For much of its length, the Greenbelt is many kilometres from the current edge of urban develop-ment. Urban expansion can thus continue in its current form for years -- perhaps two generations or more -- before coming up against the protected lands of the belt. In fact, the Greenbelt is even farther from the urban edge than it appears on the government's maps. The urban area shown on these maps is the entire designated urban area, not the extent of actual urban development. (See map above and next page.) In most places, the outer fringe of this designated urban land has yet to be built on, and is in place because Ontario municipalities are required to maintain a supply of land for future urban expansion. The Greenbelt Plan will leave, altogether, approximately 146,000 hectares of land -between the current edge of urban development and the belt's proposed southern boundary, nearly all of it under strong development pressure. It is therefore hard to see how the Greenbelt will affect the pattern of urban expansion in the region for the foreseeable future.
Furthermore the Greenbelt, being limited to the municipalities of the inner part of the region, will not affect development to the north and west. A recent Neptis study, Simcoe County: The New Growth Frontier (May 2004), showed that lands have already been assembled and plans prepared for large developments in this area. To control sprawl, south Simcoe County and other areas beyond the Greenbelt will need to be brought under scrutiny as well. (See Map 8)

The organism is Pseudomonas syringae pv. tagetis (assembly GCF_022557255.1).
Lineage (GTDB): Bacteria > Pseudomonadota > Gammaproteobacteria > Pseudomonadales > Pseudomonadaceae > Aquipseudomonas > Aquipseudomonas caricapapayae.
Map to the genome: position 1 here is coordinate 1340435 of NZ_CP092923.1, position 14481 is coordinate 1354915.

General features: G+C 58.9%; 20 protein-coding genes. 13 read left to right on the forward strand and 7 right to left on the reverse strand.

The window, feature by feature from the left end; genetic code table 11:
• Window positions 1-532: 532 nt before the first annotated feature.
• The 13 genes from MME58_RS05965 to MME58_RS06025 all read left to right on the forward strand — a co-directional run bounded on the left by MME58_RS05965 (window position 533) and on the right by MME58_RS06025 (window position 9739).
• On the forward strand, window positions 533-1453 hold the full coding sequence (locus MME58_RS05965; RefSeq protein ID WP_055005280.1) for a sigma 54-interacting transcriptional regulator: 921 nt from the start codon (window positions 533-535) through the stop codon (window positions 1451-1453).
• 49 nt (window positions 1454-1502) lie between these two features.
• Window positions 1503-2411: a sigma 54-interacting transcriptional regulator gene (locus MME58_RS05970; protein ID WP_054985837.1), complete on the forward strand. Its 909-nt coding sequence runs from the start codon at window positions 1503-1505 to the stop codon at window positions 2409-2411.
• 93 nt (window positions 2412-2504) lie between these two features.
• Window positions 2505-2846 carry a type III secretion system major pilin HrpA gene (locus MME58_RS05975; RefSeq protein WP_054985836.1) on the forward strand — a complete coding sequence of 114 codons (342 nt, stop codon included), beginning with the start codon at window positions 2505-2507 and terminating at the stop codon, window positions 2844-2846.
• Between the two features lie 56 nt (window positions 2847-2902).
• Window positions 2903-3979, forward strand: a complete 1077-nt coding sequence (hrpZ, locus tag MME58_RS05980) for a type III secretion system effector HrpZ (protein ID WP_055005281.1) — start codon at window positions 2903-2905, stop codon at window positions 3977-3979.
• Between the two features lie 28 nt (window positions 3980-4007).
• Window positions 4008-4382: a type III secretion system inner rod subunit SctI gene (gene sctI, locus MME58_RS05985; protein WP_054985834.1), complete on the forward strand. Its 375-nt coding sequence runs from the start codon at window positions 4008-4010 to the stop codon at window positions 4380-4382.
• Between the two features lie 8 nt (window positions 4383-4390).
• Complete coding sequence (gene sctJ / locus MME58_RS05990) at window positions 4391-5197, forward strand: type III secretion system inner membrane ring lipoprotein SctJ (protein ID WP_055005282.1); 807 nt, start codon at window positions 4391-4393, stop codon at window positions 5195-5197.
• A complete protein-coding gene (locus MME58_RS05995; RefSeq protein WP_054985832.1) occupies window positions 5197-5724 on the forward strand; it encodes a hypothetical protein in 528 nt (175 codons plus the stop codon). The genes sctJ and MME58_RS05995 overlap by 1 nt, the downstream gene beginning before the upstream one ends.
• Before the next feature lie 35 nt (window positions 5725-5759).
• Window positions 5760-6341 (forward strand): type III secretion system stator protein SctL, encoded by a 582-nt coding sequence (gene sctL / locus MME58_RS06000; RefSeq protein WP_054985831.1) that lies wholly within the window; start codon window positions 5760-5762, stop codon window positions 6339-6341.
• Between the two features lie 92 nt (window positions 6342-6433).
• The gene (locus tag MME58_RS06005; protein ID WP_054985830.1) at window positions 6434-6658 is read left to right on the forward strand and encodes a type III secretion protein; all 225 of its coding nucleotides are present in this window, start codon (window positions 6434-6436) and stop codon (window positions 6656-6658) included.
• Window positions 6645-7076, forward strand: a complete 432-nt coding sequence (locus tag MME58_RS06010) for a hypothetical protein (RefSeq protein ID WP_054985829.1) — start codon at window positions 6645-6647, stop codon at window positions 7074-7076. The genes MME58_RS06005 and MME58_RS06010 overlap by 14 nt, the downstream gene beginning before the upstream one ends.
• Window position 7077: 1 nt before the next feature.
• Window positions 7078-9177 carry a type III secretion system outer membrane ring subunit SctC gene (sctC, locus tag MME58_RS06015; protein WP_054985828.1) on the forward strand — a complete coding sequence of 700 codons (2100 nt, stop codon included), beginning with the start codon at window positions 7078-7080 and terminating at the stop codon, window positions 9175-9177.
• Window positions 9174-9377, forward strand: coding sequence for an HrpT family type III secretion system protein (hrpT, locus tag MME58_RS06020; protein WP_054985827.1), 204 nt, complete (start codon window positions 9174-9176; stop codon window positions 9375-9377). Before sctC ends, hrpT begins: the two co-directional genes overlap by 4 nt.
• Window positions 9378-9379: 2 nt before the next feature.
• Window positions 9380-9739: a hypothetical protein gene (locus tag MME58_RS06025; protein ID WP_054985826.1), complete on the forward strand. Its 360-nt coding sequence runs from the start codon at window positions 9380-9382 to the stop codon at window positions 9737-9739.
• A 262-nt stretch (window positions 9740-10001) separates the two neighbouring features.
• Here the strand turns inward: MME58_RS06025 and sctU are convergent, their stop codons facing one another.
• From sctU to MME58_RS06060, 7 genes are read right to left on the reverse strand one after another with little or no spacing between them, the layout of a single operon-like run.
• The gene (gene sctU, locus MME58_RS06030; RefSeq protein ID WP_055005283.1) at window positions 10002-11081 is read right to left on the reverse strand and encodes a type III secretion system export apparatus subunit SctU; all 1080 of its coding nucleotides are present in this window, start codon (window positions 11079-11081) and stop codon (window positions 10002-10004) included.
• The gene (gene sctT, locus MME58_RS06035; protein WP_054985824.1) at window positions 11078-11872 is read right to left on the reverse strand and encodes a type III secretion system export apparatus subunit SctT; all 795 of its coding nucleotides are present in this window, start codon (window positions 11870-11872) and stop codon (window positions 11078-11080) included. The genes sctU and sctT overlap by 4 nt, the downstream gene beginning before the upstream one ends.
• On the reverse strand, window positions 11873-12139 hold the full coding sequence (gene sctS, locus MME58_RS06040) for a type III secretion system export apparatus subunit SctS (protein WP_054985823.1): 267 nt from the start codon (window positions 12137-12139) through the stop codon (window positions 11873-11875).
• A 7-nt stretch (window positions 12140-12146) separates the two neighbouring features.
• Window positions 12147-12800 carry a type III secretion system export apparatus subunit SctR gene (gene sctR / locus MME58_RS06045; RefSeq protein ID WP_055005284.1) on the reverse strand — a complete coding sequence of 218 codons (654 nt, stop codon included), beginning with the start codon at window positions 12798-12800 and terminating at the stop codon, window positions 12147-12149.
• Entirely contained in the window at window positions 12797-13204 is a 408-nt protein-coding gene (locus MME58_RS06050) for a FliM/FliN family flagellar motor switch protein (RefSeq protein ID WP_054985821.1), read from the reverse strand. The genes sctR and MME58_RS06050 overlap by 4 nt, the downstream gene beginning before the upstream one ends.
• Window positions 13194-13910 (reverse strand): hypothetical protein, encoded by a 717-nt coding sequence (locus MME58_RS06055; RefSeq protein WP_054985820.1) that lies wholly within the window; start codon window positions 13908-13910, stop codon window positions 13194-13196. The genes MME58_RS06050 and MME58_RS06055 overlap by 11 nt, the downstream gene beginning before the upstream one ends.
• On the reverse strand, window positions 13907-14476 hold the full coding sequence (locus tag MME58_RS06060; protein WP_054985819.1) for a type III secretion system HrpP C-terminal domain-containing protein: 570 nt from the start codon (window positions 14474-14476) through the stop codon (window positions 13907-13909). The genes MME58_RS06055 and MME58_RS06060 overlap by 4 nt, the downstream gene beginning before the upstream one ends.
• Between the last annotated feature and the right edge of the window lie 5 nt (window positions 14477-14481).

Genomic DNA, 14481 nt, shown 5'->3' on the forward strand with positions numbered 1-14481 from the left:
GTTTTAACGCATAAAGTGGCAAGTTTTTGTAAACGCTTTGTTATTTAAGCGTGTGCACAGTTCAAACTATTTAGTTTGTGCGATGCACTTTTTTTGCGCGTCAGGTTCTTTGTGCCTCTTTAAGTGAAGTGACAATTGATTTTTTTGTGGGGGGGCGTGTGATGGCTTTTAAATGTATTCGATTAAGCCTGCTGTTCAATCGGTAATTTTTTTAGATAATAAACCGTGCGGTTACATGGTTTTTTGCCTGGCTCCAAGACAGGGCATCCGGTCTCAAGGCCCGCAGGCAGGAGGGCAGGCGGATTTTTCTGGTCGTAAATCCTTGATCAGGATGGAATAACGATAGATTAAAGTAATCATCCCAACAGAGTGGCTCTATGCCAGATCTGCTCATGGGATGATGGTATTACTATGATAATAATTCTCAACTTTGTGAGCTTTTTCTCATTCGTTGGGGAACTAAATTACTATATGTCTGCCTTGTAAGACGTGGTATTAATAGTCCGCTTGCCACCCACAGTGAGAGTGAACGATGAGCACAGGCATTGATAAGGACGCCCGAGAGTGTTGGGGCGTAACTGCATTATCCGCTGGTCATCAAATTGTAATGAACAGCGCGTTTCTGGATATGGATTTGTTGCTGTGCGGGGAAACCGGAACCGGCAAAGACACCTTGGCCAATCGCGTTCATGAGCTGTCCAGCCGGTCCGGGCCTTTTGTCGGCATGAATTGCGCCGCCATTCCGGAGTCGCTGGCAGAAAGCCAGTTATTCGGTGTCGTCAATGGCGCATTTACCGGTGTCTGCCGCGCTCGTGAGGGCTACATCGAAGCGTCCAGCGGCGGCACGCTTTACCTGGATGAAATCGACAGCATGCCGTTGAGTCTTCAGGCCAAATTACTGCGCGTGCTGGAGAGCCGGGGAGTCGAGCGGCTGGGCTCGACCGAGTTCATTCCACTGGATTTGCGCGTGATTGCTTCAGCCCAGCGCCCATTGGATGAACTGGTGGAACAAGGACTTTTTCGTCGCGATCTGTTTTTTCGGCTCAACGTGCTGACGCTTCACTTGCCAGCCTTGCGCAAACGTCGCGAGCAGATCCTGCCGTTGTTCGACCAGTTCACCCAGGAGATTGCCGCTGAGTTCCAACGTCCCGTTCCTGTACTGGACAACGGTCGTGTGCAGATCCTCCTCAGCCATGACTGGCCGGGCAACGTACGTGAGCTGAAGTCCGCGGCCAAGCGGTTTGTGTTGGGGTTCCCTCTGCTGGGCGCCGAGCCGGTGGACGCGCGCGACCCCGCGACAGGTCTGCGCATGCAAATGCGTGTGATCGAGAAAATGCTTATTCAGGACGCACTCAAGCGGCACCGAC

Map 8: Development Pressure in Simcoe County
A slice of Peel Region
Map 9: Slice of Peel
The map and satellite image further illustrate the difference between the built-up urban area and designated urban expansion lands. Apart from a few gaps, Mississauga is now almost completely built out to its borders. To the north, Brampton is growing rapidly -- it added more than 57,000 new residents between 1996 and 2001. Its southern half is largely built up, so the municipality has designated most of its northern half for urban expansion over the next decade. Caledon, the most northerly municipality in Peel and partly covered by the Greenbelt, remains largely rural. One can see the large band of countryside between the southern limit of the Greenbelt and the northern limit of Brampton. Some of this land is designated for urban growth and some is not, but none of it is protected by the Greenbelt. Nearly all of it is prime agricultural land currently being farmed.